There are a ton of resources available to explain the mechanics of setting up goals and conversions, so I won’t go into that here, but I encourage you to get started with goal setting today! Then, once you’re hooked on taking your Google Analytics to the next level, start following Occam’s Razor—a blog all about analytics, written by the brilliant (and entertaining) Avinash Kaushik. Happy goal setting!
The truth is there are a lot of ways to use social media to engage with your audience today, how can you choose the best one?
Should we be on Instagram? I’ve heard that Snapchat is the latest, can you get us on that? Is Google+ still relevant? Why aren’t we on YouTube?
If you’re like me, not only have you heard some of these questions before; you’ve even asked them of yourself. The truth is there are a LOT of ways to use social media to engage with your audience today. It seems like I can’t get through a week without hearing about “the latest and greatest” new platform we HAVE to be on. It can definitely feel a little overwhelming at times. So how do you know if your organization should be on a specific social media platform or not?
To help answer this question, I’ve come up with a few tips I’ve learned over the years to help you narrow down which platform(s) might be best for your organization.
The first tip is… Know your audience. It’s an old adage, but, unlike the constantly changing tech environment we live in, it remains consistently true. If your audience doesn’t spend time in a social media space, neither should you. If you don’t know your audience’s social media behaviors well, it can take a great deal of trial and error to learn what platforms they engage in, which leads us to tip two…
Do your research. Not just about the platform itself, but also your audience. Take any information you have about them and turn it into actionable data. Look at where they live, and whether that might give you clues about what some of their interests are. How do they engage with your organization? If you wanted to get really in-depth you could even create a fictional profile (or profiles) of your ideal audience member(s). What are their interests? Likes? Dislikes? Cultural background? Education? Income? An easier track might be to survey those who are already engaged with you to see what social media they’re using (board members, volunteers, donors, etc.).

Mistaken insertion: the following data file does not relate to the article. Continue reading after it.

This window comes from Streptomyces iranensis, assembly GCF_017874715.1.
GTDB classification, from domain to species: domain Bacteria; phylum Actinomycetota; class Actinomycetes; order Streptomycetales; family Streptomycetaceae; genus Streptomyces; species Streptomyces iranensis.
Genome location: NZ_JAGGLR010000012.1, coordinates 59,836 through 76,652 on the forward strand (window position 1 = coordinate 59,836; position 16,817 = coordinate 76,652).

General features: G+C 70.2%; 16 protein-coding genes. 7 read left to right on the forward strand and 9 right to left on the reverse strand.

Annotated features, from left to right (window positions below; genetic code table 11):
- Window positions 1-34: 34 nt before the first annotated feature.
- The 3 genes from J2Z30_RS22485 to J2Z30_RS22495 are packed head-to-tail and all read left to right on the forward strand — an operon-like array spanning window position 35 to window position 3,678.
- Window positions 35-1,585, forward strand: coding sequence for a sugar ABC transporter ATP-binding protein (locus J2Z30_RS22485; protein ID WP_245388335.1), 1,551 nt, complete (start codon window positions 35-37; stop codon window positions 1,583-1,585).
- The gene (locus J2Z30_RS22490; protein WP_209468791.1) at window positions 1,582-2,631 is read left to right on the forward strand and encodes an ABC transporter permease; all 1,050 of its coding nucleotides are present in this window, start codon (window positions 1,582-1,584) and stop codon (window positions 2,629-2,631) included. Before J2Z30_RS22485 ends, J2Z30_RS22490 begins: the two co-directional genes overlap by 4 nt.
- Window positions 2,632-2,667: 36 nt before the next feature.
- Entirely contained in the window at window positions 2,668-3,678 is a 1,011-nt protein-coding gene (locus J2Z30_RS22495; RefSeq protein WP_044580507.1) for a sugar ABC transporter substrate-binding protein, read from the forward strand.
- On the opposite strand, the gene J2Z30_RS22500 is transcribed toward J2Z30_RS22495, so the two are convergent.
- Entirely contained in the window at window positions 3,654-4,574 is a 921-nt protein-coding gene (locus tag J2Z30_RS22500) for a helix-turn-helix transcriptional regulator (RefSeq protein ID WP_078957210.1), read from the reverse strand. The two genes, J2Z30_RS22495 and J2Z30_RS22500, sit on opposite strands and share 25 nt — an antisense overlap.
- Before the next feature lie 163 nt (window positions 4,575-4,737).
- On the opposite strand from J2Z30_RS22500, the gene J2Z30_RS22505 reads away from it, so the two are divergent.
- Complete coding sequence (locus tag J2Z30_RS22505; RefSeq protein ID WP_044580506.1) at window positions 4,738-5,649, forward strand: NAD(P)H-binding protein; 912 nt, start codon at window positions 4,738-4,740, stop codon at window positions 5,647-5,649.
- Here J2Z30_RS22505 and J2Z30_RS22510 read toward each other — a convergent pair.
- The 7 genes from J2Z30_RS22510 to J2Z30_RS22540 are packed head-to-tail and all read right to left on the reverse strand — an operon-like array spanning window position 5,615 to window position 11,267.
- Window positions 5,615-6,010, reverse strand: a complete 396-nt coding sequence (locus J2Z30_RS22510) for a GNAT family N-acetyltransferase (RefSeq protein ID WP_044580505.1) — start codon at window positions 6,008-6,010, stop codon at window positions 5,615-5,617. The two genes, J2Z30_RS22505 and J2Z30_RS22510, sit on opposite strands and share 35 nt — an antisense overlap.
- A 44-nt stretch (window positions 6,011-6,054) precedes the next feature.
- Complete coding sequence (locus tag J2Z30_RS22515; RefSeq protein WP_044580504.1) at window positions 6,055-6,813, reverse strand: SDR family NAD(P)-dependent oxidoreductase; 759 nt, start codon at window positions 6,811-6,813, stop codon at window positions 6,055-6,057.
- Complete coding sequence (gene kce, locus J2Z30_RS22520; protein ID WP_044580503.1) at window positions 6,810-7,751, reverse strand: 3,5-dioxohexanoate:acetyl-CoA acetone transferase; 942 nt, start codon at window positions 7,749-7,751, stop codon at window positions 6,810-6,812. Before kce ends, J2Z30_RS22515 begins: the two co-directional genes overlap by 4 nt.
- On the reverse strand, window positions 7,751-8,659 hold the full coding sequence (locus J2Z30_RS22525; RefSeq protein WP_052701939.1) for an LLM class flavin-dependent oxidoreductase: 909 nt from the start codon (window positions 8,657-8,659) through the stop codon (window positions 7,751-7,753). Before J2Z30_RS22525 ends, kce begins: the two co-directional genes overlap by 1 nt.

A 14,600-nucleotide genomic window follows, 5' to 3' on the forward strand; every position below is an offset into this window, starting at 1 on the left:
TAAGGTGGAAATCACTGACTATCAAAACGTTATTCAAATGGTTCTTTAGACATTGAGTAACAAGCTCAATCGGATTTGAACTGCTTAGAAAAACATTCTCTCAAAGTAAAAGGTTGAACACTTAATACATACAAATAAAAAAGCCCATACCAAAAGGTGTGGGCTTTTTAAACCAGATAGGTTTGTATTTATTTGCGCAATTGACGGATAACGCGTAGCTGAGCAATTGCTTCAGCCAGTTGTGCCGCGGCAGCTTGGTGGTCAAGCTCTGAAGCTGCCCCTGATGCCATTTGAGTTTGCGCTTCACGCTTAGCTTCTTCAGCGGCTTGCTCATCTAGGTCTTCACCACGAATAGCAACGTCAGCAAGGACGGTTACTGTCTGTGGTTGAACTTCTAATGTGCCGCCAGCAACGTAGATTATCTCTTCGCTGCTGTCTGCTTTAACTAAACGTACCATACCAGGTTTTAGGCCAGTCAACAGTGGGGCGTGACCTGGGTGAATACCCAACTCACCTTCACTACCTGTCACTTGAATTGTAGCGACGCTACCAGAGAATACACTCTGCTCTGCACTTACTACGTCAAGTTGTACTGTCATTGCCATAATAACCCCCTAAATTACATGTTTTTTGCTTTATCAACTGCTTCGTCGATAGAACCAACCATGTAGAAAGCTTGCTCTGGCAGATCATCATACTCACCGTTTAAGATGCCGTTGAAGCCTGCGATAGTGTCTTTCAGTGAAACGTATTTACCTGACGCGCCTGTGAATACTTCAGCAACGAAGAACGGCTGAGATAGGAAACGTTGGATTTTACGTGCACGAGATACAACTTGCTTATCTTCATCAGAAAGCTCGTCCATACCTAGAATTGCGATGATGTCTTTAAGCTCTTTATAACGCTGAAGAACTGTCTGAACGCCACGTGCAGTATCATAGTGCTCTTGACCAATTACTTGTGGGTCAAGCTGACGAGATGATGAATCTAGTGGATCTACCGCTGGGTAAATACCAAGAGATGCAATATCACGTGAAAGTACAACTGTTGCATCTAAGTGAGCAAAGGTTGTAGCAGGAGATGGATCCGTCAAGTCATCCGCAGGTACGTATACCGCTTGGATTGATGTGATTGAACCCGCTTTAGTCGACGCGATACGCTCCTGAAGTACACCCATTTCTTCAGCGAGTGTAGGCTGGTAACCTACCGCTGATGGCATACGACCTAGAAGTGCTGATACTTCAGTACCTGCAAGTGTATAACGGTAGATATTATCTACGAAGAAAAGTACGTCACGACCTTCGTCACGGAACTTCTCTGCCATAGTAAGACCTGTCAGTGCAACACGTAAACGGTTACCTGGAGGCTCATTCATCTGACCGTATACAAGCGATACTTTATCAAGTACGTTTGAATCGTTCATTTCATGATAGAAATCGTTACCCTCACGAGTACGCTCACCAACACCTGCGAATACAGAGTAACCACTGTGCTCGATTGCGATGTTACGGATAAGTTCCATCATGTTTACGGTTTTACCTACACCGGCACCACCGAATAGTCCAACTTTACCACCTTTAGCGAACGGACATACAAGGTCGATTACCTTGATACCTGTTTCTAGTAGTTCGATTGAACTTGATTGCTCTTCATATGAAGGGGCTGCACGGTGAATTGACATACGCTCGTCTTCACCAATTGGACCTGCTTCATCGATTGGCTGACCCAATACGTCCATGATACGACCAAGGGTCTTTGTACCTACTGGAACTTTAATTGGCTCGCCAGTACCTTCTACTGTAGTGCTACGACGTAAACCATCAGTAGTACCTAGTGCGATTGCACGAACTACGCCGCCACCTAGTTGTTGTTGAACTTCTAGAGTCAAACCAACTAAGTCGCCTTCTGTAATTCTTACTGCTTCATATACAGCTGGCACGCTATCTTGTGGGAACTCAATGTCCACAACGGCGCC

So now you know your audience, and you’ve done your research, what’s next? That brings us to the third tip… Be aware of your bandwidth. How much time can you realistically devote to this medium? For example, if you’ve determined that a majority of your audience is on Instagram, you should seriously consider being on Instagram, but only if you’re going to put in the time and actually use it to engage regularly with your audience. The last thing you want to do is leave your audience high and dry. Nothing is more disappointing then wanting to connect with an organization on a social media platform only to learn they haven’t posted anything in six months. It’s like when I want to listen to my favorite Podcast only to have them not post for that week – major bummer (but I digress).
Now, at the end of the day, when you’re boss comes to you and asks “should we be on Nextdoor?” at least you have some tools to help you build a recommendation.